The film is fascinating showing an moment of importance that lasted five years. FDR had been under tremendous criticism from 1933 to 1941 for the New Deal and then the third term election. His foreign policy would be criticized by isolationists too, and the court packing plan made many Democrats into enemies. But Pearl Harbor changed it all, and his wisdom on bi-partisan-ism helped. This film showed how the bulk of the country did drop partisan differences because of national shame and peril. The eventual success of our war effort is still another monument to FDR's leadership.
This begins in an elegant manner and is a serious film. It has a
fantastic cast, almost entirely made up of character actors. Edward
Arnold could be the only one ho ever starred in A pictures, though Fay
Bainter, in the title role here, could have been said to also.
Bainter's character lives in a bubble. She's a rich widow in Washington, DC, who refuses to pay attention to the sounds of W.W.II, right up through Pearl Harbor. Her daughter (Jean Rogers, not quite believable as a child of privilege) meets a military man, the young Van Johnson. Her alcoholic son is sent off to war by influential Arnold, rather than disgrace Bainter, whom he loves.
It works well, even to the end, though it becomes less plausible as it moves toward its resolution. Would patrician Bainter/Hadley really embrace the working class mother-in-law of her daughter to such a degree? Seems unlikely.
There are strange overtones of homosexuality in this movie. At its start we see a bouquet being delivered to Bainter. It evolves that the woman who cuts her hair sent it. Everyone wonders why. Her friend Spring Byington says, "Maybe she's musical!" and all laugh. My understanding from older friends is that this was a code for gay/lesbian in the 1940s.
This could be my imagination, but the bouquet is never explained and w never again hear about, let alone see, the hair stylist.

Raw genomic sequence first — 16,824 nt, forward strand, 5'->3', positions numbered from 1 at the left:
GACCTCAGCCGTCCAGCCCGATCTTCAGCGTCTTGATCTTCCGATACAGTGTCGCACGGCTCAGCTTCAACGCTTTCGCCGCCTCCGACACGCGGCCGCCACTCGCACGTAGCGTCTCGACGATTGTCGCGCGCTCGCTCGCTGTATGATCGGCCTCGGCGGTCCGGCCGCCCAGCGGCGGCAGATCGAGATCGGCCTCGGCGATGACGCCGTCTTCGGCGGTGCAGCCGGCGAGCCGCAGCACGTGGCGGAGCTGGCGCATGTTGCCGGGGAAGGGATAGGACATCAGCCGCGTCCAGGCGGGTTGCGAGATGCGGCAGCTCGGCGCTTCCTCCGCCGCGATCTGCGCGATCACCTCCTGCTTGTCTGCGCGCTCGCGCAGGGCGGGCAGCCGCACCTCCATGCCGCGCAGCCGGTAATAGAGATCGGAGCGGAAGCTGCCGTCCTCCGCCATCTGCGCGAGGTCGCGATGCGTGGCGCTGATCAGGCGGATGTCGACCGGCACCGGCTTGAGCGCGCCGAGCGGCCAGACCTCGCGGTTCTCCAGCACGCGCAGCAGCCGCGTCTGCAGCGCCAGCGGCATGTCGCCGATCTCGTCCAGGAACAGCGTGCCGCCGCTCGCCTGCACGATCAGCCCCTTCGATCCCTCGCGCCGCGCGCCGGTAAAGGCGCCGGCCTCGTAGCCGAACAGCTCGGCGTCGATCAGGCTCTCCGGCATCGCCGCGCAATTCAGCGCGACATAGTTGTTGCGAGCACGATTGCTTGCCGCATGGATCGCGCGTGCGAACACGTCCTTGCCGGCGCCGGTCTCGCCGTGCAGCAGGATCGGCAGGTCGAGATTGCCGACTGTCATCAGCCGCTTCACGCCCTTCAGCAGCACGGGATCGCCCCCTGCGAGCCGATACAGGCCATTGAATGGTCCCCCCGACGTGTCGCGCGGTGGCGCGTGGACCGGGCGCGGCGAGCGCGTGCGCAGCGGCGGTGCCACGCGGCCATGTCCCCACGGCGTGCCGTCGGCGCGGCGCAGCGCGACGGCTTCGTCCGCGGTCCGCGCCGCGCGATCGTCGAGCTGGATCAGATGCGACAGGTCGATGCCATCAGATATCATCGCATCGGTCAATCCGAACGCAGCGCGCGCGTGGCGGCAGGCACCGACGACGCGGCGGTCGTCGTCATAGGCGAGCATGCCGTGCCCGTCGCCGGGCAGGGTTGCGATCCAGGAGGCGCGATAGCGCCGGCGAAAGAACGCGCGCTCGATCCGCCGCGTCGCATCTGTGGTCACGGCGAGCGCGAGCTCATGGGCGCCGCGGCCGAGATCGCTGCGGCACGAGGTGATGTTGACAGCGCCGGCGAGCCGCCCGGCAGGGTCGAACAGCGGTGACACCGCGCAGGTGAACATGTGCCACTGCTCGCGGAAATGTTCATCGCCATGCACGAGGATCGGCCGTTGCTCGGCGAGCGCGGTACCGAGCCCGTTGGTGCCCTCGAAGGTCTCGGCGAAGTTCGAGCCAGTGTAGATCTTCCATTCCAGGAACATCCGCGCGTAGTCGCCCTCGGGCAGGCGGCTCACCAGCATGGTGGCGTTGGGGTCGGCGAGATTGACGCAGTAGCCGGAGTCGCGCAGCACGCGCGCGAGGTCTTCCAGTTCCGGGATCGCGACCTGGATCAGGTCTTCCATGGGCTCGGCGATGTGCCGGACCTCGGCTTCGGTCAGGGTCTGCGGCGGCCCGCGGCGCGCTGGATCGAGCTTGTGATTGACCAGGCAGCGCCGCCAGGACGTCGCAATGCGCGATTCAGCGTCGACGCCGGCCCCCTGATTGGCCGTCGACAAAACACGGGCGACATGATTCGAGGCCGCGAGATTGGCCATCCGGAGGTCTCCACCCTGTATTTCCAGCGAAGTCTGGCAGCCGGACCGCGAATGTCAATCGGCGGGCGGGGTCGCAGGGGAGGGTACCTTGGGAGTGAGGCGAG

Regardless, it's an elegant movie that, with a bigger budget, could have been a very fine one.
With the war raging by 1942, this film was certainly timely. It really
showed the isolationists what they were-selfish in every sense of the
As Mrs. Hadley, Faye Bainter etched an unforgettable character in a truly under-rated performance. Her late husband, a newspaper editor, wanted one-term presidencies and not only opposed FDR's policies, but was totally against his running for a 3rd term in 1940. Surrounded by memorabilia of Republican administrations, the war and everything else occurring in the film is a direct threat to Mrs. Hadley's very existence. Her erudite manner and apparent sophistication,in a world of snobby people looking down on others, is depicted beautifully. She even, as an over-protective mother, tries to get her son out of serving in the army.
Bainter is supported by a marvelous cast. Jean Rogers is the daughter who will buck her to marry army private Van Johnson. In the same year that he played the son to the Miniver's, Richard Ney is convincing as the alcoholic son who finds his way out of his mother's orbit by going into the service.
Edward Arnold is an old family friend, who works for the government and makes sure that Ney is drafted to the consternation of Mrs. Hadley.